Hensin Tsao, MD, PhD
In the world of dermatology, we are filled with hamartomatous “overgrowth” syndromes. Many, however, are de novo so the genetic mechanism is unclear. Often times, segments or large quadrants of the body are affected clinically suggesting somatic mosaicism.
Two studies in 2012, that complimented some earlier studies, looked at somatic mosaic mutations of these various overgrowth syndromes. In the first study, megacephaly was a feature in all three cases. Patients may have nevus flammeus. The blood/saliva from all patients was subjected to total exome resequencing, which is a technology that is really hitting medicine right now. In effect, total exome resequencing is looking at all of the coding sequence of one’s genome (exome) and in doing so, trying to find the mutation that may be responsible for the phenotype that you see. In the first study, megacephaly was a feature in all three cases. Patients may have nevus flammeus.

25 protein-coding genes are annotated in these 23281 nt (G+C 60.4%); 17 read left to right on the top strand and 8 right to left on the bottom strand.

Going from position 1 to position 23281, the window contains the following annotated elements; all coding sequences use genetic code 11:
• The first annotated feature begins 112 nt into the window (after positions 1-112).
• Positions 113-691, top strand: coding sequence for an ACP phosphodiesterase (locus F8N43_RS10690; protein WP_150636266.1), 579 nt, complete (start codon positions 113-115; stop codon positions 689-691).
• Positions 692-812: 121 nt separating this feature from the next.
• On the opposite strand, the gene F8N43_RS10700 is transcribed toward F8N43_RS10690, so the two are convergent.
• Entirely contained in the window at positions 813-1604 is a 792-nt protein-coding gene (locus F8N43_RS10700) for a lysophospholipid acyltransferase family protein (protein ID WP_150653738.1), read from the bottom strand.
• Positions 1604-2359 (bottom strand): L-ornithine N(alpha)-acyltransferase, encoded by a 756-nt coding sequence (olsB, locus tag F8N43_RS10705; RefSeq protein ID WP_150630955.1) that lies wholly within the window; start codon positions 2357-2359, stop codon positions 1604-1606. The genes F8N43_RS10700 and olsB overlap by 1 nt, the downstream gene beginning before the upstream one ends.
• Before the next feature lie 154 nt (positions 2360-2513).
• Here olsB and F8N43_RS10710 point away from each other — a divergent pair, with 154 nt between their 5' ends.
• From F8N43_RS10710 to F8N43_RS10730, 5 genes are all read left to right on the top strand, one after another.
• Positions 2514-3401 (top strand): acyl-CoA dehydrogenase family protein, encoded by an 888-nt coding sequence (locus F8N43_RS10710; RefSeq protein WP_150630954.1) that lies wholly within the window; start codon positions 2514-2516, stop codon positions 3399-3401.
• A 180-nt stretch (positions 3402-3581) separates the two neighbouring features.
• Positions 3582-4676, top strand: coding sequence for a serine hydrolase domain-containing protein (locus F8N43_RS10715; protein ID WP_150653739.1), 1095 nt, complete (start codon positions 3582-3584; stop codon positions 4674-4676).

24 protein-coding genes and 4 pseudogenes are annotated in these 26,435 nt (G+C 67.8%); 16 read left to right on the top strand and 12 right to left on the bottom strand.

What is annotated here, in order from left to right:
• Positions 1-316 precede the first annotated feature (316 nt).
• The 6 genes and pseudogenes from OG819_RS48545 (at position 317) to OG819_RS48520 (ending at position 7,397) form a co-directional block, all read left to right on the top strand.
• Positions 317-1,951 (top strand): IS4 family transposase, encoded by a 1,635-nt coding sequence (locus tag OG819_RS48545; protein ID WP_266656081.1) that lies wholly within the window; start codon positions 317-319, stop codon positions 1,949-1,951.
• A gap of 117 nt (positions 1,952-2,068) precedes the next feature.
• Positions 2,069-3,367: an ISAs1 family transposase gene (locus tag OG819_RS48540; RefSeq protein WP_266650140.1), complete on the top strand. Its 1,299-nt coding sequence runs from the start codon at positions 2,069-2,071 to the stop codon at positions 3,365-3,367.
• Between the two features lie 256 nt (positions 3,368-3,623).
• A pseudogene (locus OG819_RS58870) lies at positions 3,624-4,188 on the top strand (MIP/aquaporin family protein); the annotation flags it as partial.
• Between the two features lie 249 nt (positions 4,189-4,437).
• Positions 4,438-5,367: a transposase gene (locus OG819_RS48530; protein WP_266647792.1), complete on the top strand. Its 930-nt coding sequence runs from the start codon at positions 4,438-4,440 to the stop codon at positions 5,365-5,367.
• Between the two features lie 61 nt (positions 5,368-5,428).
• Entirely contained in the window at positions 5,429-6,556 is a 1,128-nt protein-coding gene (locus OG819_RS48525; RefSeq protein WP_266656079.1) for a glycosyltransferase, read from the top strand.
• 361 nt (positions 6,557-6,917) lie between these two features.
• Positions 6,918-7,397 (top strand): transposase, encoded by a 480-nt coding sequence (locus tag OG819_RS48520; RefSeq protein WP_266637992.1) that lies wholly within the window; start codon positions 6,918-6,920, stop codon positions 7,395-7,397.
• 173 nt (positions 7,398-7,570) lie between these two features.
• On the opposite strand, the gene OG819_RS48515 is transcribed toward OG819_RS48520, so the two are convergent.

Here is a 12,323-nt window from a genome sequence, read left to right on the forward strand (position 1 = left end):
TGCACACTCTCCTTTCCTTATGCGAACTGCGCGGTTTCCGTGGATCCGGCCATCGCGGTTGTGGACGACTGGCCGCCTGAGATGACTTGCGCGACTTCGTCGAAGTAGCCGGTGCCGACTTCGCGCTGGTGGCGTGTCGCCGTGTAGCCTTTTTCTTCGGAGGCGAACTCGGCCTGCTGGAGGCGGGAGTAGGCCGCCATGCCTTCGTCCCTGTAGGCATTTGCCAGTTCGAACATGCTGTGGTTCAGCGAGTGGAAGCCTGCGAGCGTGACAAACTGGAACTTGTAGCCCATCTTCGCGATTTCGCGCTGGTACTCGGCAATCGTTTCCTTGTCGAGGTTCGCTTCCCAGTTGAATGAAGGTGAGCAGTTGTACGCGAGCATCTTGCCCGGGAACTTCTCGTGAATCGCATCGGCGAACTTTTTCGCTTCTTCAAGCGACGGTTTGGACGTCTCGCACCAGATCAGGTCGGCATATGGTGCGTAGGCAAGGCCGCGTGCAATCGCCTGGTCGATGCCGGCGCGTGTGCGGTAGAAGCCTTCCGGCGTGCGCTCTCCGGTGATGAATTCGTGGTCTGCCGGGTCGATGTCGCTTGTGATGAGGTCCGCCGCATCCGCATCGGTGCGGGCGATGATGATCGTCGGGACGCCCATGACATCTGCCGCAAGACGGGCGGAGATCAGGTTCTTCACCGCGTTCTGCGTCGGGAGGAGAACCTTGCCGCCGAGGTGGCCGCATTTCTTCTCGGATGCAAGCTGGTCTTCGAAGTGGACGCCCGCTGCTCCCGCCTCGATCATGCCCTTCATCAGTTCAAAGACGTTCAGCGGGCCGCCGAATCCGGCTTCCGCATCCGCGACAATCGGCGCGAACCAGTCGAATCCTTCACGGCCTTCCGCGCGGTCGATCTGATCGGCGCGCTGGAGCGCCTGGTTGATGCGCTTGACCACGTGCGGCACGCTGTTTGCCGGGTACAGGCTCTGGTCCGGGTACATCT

The three genes that were found were the AKT3, PIK3R2, and PIK3CA.
- Germline and mosaic versions of cancer mutations lead to developmental and hamartomatous conditions
- As sequencing technologies improve, the mechanism of new syndromes will emerge
- Interesting that these patients may not be more susceptible to cancer overall
- Between biologics and small molecule inhibitors, we are in a new therapeutic renaissance
- The mechanism-to-medicine bridge is finally open
- NextGen sequencing will help define rare hereditary and mosaic genodermatoses
- Health care economics, not science, is the wild card